Most read reports
- United Nations, World Bank, and Humanitarian Organizations Launch Innovative Partnership to End Famine [EN/AR]
- Crop Prospects and Food Situation, No. 3, September 2018
- A Future Stolen: Young and out of school
- The State of Food Security and Nutrition in the World 2018: Building climate resilience for food security and nutrition [EN/AR/RU]
- African Risk Capacity Becomes a Member of the World Economic Forum
Izmir, Turkey - With the inauguration of the Regional Cereal Rust Research Center in Turkey, ICARDA and the Ministry of Food, Agriculture, and Livestock have formalized efforts to help fight cereal rust diseases.
Situated in Turkey's Aegean Agricultural Research Institute in Izmir, the Center is the result of partnership between ICARDA and the General Directorate of Agricultural Research and Policies - also known as TAGEM - at the Ministry of Food, Agriculture, and Livestock.
The dry areas are particularly vulnerable to climate change. Agricultural research for development will help communities cope with rising temperatures and water scarcity – strengthening their resilience, preventing displacement, and developing the lessons that other regions can use to support their own adaptation strategies.
Although the factors driving migration are diverse, we should not ignore food insecurity. On World Food Day we argue that one solution to the migration crisis is a sustained effort to strengthen the resilience of agriculture against a back-drop of rising temperatures and increasing water scarcity.
Conflict and instability are widely seen as the principal factors driving the migration crisis – but food insecurity, poverty and extreme weather events linked to climate change such as drought also play an important role.
A research facility is helping countries fight wheat rust diseases – and the threat they pose to wheat yields and food security.
Although wheat rust disease is well known, the situation and threat are fundamentally different today. Changes in temperature and rainfall patterns have promoted the emergence of new races of rust that are increasingly overcoming the defenses of rust-resistant wheat varieties.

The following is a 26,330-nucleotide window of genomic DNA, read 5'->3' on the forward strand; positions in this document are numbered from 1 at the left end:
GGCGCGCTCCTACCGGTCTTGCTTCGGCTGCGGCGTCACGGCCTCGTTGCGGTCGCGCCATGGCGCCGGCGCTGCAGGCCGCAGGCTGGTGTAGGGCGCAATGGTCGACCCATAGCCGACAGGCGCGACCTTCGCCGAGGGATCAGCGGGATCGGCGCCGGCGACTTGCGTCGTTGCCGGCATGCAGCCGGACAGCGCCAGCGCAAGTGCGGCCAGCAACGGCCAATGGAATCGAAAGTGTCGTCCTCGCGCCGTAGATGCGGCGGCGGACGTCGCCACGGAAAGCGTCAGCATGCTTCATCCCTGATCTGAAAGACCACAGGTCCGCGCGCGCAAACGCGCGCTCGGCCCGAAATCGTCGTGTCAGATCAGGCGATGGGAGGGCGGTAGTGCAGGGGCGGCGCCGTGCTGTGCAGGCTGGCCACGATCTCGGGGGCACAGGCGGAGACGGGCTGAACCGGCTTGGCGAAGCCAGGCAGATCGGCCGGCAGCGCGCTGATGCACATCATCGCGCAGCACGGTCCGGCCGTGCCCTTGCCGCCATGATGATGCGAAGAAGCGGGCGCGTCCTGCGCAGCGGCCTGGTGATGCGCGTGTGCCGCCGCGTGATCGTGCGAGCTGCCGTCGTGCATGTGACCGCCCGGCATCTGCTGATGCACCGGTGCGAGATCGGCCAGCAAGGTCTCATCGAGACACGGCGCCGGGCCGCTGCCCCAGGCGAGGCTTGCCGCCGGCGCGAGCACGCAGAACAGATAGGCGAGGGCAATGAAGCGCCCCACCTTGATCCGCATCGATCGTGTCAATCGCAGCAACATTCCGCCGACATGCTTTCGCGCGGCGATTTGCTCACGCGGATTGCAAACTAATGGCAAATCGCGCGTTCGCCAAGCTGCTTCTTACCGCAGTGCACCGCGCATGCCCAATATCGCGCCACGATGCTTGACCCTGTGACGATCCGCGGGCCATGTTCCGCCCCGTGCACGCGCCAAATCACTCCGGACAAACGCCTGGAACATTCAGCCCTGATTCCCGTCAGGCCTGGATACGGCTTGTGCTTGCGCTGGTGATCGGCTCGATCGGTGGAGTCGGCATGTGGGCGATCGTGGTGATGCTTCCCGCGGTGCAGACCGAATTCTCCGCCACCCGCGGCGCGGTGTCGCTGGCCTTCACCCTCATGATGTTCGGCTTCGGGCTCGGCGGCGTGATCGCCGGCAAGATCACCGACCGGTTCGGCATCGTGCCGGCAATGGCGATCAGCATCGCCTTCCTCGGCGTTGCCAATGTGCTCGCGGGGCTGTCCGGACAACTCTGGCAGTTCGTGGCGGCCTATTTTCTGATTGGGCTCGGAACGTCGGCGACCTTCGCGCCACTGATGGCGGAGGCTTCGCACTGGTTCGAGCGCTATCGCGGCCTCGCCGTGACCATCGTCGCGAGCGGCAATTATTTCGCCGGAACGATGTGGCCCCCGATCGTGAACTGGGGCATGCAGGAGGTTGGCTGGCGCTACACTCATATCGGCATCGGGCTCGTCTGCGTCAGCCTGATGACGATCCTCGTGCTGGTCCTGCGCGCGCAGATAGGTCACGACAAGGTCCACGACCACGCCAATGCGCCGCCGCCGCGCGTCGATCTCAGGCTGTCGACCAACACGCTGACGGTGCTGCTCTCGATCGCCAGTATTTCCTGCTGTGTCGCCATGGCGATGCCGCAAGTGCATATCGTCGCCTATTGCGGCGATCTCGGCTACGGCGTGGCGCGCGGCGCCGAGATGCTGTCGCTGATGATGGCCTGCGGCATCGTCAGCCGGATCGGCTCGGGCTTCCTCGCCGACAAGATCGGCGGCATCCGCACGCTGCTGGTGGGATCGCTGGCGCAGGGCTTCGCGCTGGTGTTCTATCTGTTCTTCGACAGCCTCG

The challenge of desertification, already big, is becoming even more significant as a growing global population places increasing pressure on productive land. If we have any chance of delivering more nutritious food to people in the Global South we need to recover degraded land and enhance the health and fertility of our soils.
In the dry areas, where ICARDA works, this challenge is likely to be more difficult – these marginal environments are on the frontline in the fight against desertification and are predicted to be worst affected by climate change.
Farmers in dryland countries are already hard-hit by climate change – with many forced to contend with increasingly erratic rainfall, more frequent drought, extreme temperatures, shifting climatic zones, and the arrival of new crop pests and diseases. As a result, there is an urgent need to strengthen agricultural resilience to support rural livelihoods and maintain domestic food production. Failure to do so risks an unhealthy reliance on imported food, which would expose ordinary people to the vagaries of global commodity markets.
ICARDA-Conservation agriculture-Research to Action-2
Abstract: This report presents examples, approaches and evidence on conservation agriculture and its potential for use in low-income countries. It is designed to help policy makers and development partners appreciate the issues and evaluate how conservation agriculture can contribute to rural development and food security goals, paving the way for its adoption as a national agricultural strategy.
Aleppo, 25 May 2009 - The Islamic Development Bank and the International Center for Agricultural Research in the Dry Areas (ICARDA) have signed a Memorandum of Understanding to establish an effective strategic partnership on agricultural research, development and training programs, aiming to fight poverty and hunger in dry areas across the developing world.